The Everyday Irishman


A Living Word: Five Hospital Days – Thursday

Posted in The Origin Stuff by everydayirishman on April 30, 2009
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RTE Radio 1’s A Living Word begins and ends each day with a religious or secular two-minute meditation on any topic under the sun.

This week you can tune in to hear me read a thought each day, at 06.40 and 01.58. The Theme is ‘Five Hospital Days’ and the thoughts are based on my book, Two in a Million: A True Story about Illness and Love.

Thursday’s piece is below.

There is an old hospital adage, that the nurses in Our Lady’s in Crumlin used to tell me when I spent time there as a child and a teenager: When you go into hospital, you take two suitcases with you – one to carry your clothes, and another to pack away your dignity.

 

I have found that it is the little indignities of hospital that are often harder than the big challenges.

 

In the spring of 2002, months after being released following my bone marrow transplant, I still had to wear a mask while walking around Our Lady’s. I had to cover my nose and mouth, to protect me from infection.

 

One day, I was collecting blood test forms to bring to the phlebotomist, and a nurse handed me a mask.

 

I refused to put it on. It just seemed like I’d been through enough. I’d had needles jabbed into me for years; I’d had tubes shoved into every part of my body; during transplant, I’d been too weak to get out of bed and had to be washed by nurses.

 

Now I was supposed to be getting better – I felt healthy and strong. I wasn’t going to cover my face while walking down a corridor.

 

The nurse refused to allow me go anywhere.

 

I’d been worried about my pride; she was worried about my health. In hospital a little indignity goes a long way. I wore the mask that day, and stayed infection free. I’ve never had to wear a mask in hospital since.

 

 

 

Kingdom (Here I) Come

Posted in The Origin Stuff by everydayirishman on April 30, 2009
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A reflection on Kerry I did a couple of years ago:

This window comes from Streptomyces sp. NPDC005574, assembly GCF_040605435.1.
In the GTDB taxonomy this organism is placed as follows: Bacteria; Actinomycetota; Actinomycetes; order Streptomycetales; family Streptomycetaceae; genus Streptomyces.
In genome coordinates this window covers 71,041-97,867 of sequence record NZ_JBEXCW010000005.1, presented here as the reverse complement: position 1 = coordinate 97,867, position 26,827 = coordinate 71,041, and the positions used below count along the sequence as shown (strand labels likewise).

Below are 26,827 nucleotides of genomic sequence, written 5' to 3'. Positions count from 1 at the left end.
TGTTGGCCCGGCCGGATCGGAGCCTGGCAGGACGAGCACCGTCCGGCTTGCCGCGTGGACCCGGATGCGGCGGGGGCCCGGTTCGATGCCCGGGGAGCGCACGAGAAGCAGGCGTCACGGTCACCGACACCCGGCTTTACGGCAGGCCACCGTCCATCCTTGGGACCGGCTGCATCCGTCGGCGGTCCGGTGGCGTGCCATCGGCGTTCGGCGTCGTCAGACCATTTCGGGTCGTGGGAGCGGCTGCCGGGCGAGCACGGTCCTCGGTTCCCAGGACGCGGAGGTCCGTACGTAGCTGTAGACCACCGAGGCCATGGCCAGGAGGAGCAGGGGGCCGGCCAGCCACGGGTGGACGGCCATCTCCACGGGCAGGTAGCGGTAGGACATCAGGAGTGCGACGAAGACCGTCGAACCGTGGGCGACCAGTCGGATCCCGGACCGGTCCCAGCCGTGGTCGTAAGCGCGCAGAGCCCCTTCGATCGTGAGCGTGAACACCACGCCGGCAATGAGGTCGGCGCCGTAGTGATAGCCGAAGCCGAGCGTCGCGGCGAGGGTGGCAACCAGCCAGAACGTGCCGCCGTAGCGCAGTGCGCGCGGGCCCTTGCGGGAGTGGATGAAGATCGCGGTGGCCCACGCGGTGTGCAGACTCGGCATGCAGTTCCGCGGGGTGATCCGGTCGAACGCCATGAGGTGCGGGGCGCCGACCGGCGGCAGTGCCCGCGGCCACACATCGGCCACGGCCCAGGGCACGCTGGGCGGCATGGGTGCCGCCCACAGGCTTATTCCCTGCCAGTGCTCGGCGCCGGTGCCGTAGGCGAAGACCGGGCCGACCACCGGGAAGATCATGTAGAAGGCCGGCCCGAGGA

It’s nice to get away from it all. Last March, my dad announced that he was slipping off to Killarney for three days to the annual Chartered Accountants in Practice conference. Thinking my cries would be in vain, I pleaded with him to take me too, so I could get a break from my satisfying-yet-tedious year-out home-bound book-writing. To my delight and astonishment, he actually agreed to my tagging along, and to putting me up in a four-star hotel for two nights!

It was not the first time I’d been in Kerry. As a little dote of one, I toured the county on the back of my mum’s bike, during my parents’ cycle trip around Ireland (on that tour, I would allegedly burst into tears every time I heard the term ‘B & B’, because I knew it meant I would have to go to bed!). I also visited the Kingdom about seven years ago. We journeyed around the county, staying in B & Bs. The thing I remember most about that trip is sitting at the breakfast table one morning, looking pretty pathetic with my fresh fruit and yoghurt, while the rest of my family indulged in fry-ups (I was on some kind of health drive at the time)!

The accountants’ conference, however, gave me my first visit to Killarney. And as you can perhaps tell from the above paragraph, I don’t recall much from my first two trips to Kerry!

We arrived on a Wednesday, I with almost as much luggage as I had on my two-week holiday in New York the previous summer (don’t ask me why)!

After check-in, I sped up to my room and wallowed in opulence for a while. I also had great fun snatching all the sheets of complimentary writing paper and shoving them into my bag so I could take them home and, at a later date, impress my pen pals.

I got my first surprise when we ordered room service. The waiter guy came, and he spoke, and and…People actually talk in that musical Kerry tone! I always thought the bogger accent was a myth perpetuated by D4 types to make Dubliners seem linguistically superior to everyone else in Ireland…Well, at the very least you’d expect the Great Southern Hotel to be sanitised! (Okay, enough snobbery!)

When I awoke the next morning, I discovered I hadn’t been dreaming – I was still surrounded by lavish four-star luxury! Now, I don’t really know anything about accountancy conferences, but I imagine they’re akin to those big gangster meet-ups you see in mafia movies. You know, where a load of suspicious-looking men in over-priced suits discuss how they can better fleece unsuspecting individuals. So, I steered clear of that scene and ventured out into the drizzle for a walk instead.

I strolled in a spiral around the town, until on the outskirts I happened upon Killarney National Park. Intrigued, I entered, and followed the signs along the River Walk.

I meandered down a trail, the path barely visible for all the horse shit mashed into it – walking became like playing hopscotch!

After about a mile, I reached a small wooded peninsula. I wandered through the grey trees till I was at water’s edge. The bare branches crawled out toward the horizon. The lake lapped invitingly, the dull sky mirrored in its ripples. In the distance, an ancient castle stood proudly, surrounded by lush greenery. It was a scene still with beauty, and silent but for the twittering of birds overhead.